Monday, January 12, 2015

Book: Much Obliged Jeeves by P.G. Wodehouse

Regular readers and bots will know that my reading diet includes the occasional, semi-regular dose of Wodehouse. It's all good and well to keep the grey cells ticking over with some philosophy or science, or to engage the senses with a potboiler or adventure story, but the trusty P.G.Wodehouse must to returned to every now and then to maintain the natural order of things, to keep things sweet and light and to maintain the broader perspective.

"Much Obliged Jeeves" is my second Jeeves & Wooster undertaking, the first being The Inimitable Jeeves, which I read back in 2008. Much Obliged brings together some goings-ons in earlier books in the Jeeves series, although these books are not pre-requisite reading. As can be relied upon, we have the usual hi-jinx, convolutions, and the occasional quotable gem and turn of phrase.


Some quotables:

'Exactly', I said. I couldn't have put it better myself. 'One always has to budget for a change in the weather. Still, the thing is to keep on being happy while you can.'

'I see,' I said. I could appreciate that this put him in quite a spot, the feudal spirit making him wish to do the square thing by the young master, while a natural disinclination to get bunged out of a well-loved club urged him to let the young master boil his head. The situation seemed to me to call for what is known as a compromise.

To many of my circle are apt when inviting me to their homes to stress the fact that they are only expecting me for the weekend and to dwell with too much enthusiasm on the excellence of the earlier trains back to the Metropolis on Monday morning.

"a twenty minute egg" (description of someone who takes a lot of work to get what you want out of them)

'The rely on me. Such an assignment should be well within my scope.'

'Now is the time for all good men to come to the aid of the party?'

Having restored the tissues with the excellent nourishment ...

'Lost weight, haven't you? You ought to live in the country like me and get good country butter.'

'I believe his political views were very far to the left at the time when he was in your employment. They changed when he became a man of property.'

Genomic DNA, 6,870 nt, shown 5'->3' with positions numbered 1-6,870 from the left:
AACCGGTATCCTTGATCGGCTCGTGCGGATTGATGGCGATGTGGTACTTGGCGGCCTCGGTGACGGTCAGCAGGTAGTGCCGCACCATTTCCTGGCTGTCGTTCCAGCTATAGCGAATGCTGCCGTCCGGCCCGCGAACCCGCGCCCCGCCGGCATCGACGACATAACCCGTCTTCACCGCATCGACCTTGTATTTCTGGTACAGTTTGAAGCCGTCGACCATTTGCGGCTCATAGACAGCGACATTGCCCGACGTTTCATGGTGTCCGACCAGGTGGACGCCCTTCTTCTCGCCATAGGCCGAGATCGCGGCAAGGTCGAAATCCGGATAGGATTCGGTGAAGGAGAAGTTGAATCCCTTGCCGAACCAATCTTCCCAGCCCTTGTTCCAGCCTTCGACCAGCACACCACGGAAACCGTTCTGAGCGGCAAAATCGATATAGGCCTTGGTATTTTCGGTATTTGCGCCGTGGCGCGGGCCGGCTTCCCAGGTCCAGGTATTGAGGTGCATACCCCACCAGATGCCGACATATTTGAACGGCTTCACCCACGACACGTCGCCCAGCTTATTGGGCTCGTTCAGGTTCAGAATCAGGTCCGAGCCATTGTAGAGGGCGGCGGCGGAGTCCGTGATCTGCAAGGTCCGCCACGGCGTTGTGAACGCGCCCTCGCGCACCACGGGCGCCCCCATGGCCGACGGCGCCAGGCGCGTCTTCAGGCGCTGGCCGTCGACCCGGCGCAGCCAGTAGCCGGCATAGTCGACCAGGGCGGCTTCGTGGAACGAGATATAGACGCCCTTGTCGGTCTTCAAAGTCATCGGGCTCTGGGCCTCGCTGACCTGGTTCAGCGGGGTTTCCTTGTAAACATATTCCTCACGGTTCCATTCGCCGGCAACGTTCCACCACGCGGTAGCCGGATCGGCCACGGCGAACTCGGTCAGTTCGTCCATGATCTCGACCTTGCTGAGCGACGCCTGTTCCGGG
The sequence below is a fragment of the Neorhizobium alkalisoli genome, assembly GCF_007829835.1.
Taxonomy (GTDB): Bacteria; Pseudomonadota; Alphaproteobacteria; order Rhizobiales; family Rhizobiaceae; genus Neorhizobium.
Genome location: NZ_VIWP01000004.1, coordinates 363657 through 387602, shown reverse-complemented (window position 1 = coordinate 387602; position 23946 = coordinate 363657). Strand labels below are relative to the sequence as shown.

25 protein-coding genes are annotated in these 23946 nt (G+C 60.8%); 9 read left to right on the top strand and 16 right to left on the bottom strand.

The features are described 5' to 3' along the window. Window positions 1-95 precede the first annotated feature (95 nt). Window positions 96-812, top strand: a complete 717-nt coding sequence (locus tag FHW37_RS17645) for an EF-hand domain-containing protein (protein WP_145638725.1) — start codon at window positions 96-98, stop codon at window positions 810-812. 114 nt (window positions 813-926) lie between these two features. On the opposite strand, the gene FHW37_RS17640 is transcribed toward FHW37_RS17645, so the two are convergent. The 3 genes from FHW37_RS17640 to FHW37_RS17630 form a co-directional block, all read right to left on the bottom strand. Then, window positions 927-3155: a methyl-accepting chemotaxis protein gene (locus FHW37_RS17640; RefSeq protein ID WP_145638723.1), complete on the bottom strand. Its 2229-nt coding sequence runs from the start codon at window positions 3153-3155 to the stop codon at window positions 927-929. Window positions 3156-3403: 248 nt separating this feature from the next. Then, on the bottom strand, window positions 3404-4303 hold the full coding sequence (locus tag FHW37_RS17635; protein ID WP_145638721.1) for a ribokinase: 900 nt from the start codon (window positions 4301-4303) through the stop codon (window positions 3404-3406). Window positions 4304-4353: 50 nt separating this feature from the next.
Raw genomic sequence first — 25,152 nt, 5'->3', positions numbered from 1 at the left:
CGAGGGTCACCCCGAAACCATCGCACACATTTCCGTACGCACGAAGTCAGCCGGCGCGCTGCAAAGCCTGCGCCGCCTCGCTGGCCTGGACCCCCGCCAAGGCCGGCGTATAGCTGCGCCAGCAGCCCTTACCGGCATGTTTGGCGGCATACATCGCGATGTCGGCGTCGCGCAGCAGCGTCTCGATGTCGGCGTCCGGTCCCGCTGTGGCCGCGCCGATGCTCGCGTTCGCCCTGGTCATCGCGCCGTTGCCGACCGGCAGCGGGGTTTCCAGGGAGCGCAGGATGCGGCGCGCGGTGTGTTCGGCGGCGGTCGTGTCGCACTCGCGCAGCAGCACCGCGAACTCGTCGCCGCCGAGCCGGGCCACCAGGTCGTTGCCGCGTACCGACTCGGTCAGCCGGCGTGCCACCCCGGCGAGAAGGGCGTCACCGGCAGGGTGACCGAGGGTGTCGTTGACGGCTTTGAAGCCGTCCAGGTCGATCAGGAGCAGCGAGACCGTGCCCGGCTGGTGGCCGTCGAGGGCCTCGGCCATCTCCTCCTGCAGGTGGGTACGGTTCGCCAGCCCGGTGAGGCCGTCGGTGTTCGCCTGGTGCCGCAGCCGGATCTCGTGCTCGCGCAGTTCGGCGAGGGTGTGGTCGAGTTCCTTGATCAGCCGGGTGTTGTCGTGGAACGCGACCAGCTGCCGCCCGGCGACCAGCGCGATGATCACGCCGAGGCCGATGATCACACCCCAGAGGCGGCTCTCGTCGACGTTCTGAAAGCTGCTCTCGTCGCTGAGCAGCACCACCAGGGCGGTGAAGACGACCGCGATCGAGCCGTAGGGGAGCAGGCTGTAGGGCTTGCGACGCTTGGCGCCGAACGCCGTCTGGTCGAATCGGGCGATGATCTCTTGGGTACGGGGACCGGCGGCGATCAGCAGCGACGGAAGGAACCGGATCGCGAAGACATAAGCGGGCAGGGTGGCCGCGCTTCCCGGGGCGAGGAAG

...'I suppose it often happens that the views of a fellow like Bingley change when they come into money'
'Very frequently. They regard the coming revolution from a different standpoint.'

A man in his position has to exercise considerable care in his choice of secretaries, ruling out anything that might have done well in the latest Miss America contest. But you could certainly describe her appearance as pleasant. She gave me the impression of being one of those quiet, sympathetic girls whom you could tell your troubles to in the certain confidence of having your hand held and your hand patted. The sort of girl you could go to and say 'I've just committed a murder and it's worrying me rather.' and she would reply 'There, there, try not to think about it, it's the sort of thing that might happen to anybody.'

I might have gone to pay my respect to Anatole, but then again I thought better not. He too, is inclined to the long monologue when he gets you in his power, his pet subject the state of his interior.

'...England is strewn with ex-fiances who she bounded because they didn't come up to her specifications. Dozens of them. I believe they form clubs and societies.'

I don't know how many of my public have ever been slapped with a wet fish, but those who will have will appreciate my emotions as the seventh Earl of Sidcup delivered this devastating bulletin.

'The man's an ass.'
'One might almost say a silly ass'

 'Comes of sleeping all the time'.
'I believe that's the trouble.'
'Addles the brain.'
'Must, I imagine.' It's the same thing with Gus the car. I love Gus like a brother, but after years of non-stop sleep, he's got about as much genuine intelligence as a Cabinet minister.'

'The great thing in life, Jeeves, if we wish to be happy and prosperous, is to miss as many political debates as possible.'

'Into each life some rain must fall, sir.'

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